Among the most highly-anticipated annual prospect series is Baseball America’s look into each individual system.
That’s because outside of their usually excellent analysis on a team’s top ten, Baseball America digs deeper, offering looks at the best tools, projected future lineups (if entirely internal), top prospects of the decade, detailed write-ups for all the relevant youngsters, and a lot more.
So, that end, I’m glad to share that BA just released their look into the Chicago Cubs organization, and it’s a great one. Of course, I can’t share all of the information with you today, because it is premium content, but I can hit on some of the more notable bits, including the new top ten names (which features quite a surprise at the top):
- Aramis Ademan, SS
- Adbert Alzolay, P
- Jose Albertos, P
- Victor Caratini, C
- Alex Lange, P
- Oscar De La Cruz, P
- Brendon Little, P
- Thomas Hatch, P
- Jen-Ho Tseng, P
- Nelson Velazquez, OF
Now that we’ve seen a few top prospects lists over the past several months, I can say with some confidence that eight of the ten names above are almost entirely unsurprising, both for their inclusion and their placement.
Of the two names that weren’t necessarily expected, one is outfielder Nelson Velazquez at #10, a 2017 draftee who blew up in the Arizona Rookie League. In 32 games, Velazquez hit eight homers as an 18-year-old making his professional debut after being selected in the 5th round as something of a sleeper. The 31.0% strikeout rate was gaudy, but the Cubs have to be happy about the early returns.
With that said, the back-end of a middling system’s top ten is hardly an appropriate place for shock, because it was most likely a coin flip among many interesting names there at the 10 spot.
Instead, the biggest surprise on the list comes all the way at the top: Aramis Ademan – the Chicago Cubs new top prospect according to Baseball America.
The Cubs signed Ademan out of the Dominican Republic back in 2015 for a fairly significant $2 million bonus. At the time, he was considered a light-hitting, good-fielding shortstop, but that perception may soon change.
Starting the year out at Low-A South Bend, Ademan slashed .286/.365/.466 with a 7.7% walk rate and just a 16.4% strikeout rate. He managed to hit only four home runs, but that was in just 39 games. And with nine other doubles and a four triples, his .180 ISO was plenty impressive, especially for a player born in 1998(!).
According to Baseball America, Ademan is advanced for his age in his approach at the plate. Moreover, he has a projectable frame and is expected to continue getting stronger: “He has a feel for barreling the baseball, repeats his smooth swing and has shown some selectivity as well, allowing his average power to play. He should be a steady above-average hitter.” As I mentioned, his fielding is very well-received all ready, which is why BA believes he’ll be a fast riser in the Cubs system.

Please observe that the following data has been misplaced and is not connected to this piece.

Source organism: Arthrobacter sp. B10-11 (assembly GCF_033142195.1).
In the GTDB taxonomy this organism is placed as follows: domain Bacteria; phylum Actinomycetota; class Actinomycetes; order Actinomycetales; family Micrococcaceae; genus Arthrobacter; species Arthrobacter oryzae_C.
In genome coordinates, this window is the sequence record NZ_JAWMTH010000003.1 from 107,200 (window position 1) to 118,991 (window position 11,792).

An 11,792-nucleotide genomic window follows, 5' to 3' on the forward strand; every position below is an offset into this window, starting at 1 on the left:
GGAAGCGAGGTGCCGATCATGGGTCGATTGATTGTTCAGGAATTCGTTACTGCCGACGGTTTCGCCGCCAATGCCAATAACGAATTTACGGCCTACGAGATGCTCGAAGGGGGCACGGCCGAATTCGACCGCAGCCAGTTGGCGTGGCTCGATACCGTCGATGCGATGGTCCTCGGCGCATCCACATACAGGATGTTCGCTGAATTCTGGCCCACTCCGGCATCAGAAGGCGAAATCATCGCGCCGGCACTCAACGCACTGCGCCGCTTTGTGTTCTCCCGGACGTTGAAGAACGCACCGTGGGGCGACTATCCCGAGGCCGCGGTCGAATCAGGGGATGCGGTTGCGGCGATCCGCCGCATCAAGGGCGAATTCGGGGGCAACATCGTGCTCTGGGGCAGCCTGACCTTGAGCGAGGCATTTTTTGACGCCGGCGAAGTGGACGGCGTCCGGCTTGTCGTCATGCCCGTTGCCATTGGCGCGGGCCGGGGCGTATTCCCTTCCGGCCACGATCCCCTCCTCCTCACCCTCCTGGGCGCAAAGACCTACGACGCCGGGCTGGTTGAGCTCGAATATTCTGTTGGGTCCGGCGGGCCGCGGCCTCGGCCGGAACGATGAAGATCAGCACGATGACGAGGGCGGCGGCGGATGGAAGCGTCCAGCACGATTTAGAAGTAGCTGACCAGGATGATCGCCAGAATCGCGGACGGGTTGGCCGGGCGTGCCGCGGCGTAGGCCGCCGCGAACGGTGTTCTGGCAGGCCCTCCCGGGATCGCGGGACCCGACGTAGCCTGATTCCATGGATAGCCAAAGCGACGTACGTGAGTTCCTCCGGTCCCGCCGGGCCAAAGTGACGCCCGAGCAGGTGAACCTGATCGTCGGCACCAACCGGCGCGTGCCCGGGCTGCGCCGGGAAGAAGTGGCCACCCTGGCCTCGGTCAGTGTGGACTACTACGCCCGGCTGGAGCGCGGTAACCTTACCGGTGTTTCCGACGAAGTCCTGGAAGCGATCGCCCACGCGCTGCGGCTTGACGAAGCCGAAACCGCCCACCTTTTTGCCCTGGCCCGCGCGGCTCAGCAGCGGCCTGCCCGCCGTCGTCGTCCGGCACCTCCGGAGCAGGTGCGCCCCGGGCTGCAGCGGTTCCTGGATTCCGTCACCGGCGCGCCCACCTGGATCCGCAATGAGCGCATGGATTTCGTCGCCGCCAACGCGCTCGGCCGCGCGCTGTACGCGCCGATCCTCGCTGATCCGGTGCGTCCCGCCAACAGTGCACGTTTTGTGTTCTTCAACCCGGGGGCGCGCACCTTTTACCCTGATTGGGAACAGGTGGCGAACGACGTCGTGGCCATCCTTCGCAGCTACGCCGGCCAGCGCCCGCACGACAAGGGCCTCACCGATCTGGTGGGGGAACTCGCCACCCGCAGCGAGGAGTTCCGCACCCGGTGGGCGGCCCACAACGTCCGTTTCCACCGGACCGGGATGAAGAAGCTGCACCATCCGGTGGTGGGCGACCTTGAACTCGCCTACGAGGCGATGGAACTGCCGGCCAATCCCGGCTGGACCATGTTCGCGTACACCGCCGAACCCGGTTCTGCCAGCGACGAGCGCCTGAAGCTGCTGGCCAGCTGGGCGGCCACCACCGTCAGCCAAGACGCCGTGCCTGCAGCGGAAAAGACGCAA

While we’ve long known that Ademan is someone to keep an eye on (Luke had him 4th in the system in the August Top 40), I must say this is a surprisingly encouraging scouting report and ranking. You’re really going to want to pop over to Baseball America and get the full story.
As for the rest of the top ten, like I said, there’s not many surprises. Albertos and Alzolay always find themselves near the very top, Lange and Little, without much professional experience, stick within the middle of the top ten, De La Cruz is always around there thanks to the talent (and despite the health), and Tseng’s proximity to the Majors keeps him in the mix.
The Cubs system isn’t nearly as strong as were used to – in its current form – but there are a lot of interesting arms loaded into this system. With a little bit of luck (and even more health) they could quickly develop into a quality overall pitching organization … which would be good because the Cubs need some help on that front in the coming years.
To that end, I want to share one snippet to keep in mind – both generally, and specifically in reference to De La Cruz, since his was the context in which BA said it: “The Cubs won’t waste his bullets in the minors; if he stays healthy, he’ll zoom to Wrigley Field.” That certainly could be the case for De La Cruz, who still hasn’t pitched above High-A, but it could also apply for a number of the young arms in the system. The Cubs may have needs sooner rather than later, and if the Cubs think they can get some productivity out of a still-developing arm, they may roll the dice earlier than you’re used to seeing. We haven’t seen a Cubs farm system looking quite like this in a very long time, so we might see moves we haven’t seen in a very long time.
Brett Taylor contributed to this post.